Which Fuel Should I Use with My Generator?
A generator is one of those investments that can provide homeowners with a lot of protection throughout the year. Sure, the heavy storms of summer, along with the lightning that they can deliver, are often associated with power outages. Being as that we live in this part of the country, though, one is wise to not overlook the possibility of power outages during the winter season, as well. Heavy snowfall and ice storms can easily take out the power supply in your home, and you’ll be thankful for your generator in Newington, CT when this happens. Not only must you have an appropriately sized and professionally installed generator, though. You must also be using the right fuel for your needs and preferences. Here is some information to consider, courtesy of Electrical Connection, Inc.
Gasoline is probably the easiest fuel source to come by, available at any gas station. It doesn’t have as long as a shelf life as other fuels, though, and is subject to wide price fluctuations. Remember, too, that gas pumps may be inoperable in the event that the power goes out.
Propane is a very common fuel source for whole-house generators, and lasts much longer than gasoline does. Some homeowners, though, may not be entirely comfortable keeping a large tank of combustible gas on their properties. You will have to remember to have your tank filled, too, as propane is not piped directly to the home.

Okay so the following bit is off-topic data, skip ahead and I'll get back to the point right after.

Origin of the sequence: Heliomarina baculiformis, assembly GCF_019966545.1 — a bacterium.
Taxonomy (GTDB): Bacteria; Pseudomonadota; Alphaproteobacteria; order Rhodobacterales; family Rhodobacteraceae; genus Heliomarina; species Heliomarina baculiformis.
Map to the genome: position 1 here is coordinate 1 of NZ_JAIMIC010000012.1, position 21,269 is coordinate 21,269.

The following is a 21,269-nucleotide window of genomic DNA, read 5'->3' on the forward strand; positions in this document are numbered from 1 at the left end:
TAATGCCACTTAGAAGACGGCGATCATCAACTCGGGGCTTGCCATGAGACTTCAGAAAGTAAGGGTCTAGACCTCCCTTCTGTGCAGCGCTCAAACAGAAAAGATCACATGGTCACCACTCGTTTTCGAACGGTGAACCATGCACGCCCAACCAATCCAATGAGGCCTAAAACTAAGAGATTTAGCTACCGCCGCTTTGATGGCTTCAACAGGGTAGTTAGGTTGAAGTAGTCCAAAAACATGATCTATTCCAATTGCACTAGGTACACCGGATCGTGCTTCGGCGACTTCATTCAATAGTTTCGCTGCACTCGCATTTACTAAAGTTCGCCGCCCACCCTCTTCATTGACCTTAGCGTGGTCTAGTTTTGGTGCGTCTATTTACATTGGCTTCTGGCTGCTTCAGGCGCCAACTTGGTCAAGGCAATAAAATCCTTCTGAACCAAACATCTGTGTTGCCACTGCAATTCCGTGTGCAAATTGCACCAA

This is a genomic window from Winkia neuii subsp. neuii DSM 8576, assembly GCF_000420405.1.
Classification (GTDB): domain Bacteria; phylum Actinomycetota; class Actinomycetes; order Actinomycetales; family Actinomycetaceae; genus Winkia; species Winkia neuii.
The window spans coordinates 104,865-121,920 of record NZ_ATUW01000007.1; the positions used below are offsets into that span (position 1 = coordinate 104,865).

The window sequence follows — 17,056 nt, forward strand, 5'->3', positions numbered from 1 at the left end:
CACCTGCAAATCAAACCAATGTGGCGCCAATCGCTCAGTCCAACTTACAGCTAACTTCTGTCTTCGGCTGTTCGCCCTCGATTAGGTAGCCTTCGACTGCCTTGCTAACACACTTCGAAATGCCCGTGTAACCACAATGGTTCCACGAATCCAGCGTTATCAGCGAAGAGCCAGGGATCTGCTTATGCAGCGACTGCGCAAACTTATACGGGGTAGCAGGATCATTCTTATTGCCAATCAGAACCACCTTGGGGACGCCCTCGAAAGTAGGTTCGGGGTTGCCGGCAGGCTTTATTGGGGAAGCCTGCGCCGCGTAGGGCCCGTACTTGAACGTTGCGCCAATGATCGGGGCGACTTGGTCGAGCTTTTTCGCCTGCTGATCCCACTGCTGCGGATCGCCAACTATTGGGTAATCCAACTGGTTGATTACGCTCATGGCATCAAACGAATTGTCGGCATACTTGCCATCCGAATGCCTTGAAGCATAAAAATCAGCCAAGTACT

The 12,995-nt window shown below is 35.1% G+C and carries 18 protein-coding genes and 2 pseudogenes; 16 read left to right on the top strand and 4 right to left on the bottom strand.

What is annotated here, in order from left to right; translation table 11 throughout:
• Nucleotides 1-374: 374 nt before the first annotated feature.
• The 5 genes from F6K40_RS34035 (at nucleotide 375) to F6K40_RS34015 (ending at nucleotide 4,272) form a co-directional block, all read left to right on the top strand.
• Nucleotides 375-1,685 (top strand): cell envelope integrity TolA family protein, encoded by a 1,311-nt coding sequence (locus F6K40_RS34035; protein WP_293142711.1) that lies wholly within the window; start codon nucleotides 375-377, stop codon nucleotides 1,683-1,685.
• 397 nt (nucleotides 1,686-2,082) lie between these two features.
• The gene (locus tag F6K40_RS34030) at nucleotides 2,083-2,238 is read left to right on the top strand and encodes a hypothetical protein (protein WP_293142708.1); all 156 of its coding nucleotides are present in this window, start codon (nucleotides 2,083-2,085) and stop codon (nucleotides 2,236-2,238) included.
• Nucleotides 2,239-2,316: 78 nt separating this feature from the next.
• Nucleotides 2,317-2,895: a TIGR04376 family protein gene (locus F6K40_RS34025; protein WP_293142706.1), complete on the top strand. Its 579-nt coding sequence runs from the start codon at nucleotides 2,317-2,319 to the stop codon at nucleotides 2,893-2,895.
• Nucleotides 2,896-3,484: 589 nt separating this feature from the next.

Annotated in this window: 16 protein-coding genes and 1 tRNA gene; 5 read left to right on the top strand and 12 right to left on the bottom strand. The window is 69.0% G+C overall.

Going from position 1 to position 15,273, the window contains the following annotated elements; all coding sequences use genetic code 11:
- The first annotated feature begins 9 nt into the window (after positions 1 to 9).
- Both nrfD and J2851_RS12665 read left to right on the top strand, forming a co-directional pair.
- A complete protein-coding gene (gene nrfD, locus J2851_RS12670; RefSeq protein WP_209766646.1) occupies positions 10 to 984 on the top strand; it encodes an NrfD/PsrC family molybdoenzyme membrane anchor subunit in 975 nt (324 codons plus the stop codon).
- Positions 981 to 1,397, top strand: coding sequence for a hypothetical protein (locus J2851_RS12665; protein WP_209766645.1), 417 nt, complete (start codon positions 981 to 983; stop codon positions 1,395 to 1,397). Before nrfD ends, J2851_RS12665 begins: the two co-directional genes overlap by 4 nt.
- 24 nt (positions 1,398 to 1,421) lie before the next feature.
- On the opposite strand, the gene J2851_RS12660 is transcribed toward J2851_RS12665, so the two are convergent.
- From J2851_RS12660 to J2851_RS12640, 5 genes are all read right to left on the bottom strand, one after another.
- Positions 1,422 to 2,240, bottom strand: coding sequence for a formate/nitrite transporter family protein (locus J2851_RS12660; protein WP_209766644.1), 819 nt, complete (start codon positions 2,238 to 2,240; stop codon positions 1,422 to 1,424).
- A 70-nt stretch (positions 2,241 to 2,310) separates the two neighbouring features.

Diesel is a very common fuel used in generators, and many other types of machinery. Diesel engines are renowned for their durability, and they don’t rely on a spark ignition to combust fuel. They can also be pretty noisy, though, and require routine service from a diesel technician in order to remain in prime working condition.
It is hard to argue against the merits of natural gas in terms of convenience. It is piped directly to the home, meaning that you won’t have to worry about running out of fuel or scheduling deliveries. It is also quite affordable and, in terms of fossil fuels, clean-burning. However, not all homes are situated in the proximity of a gas main. Ultimately, the decision is yours, but feel free to contact us with any questions that you may have.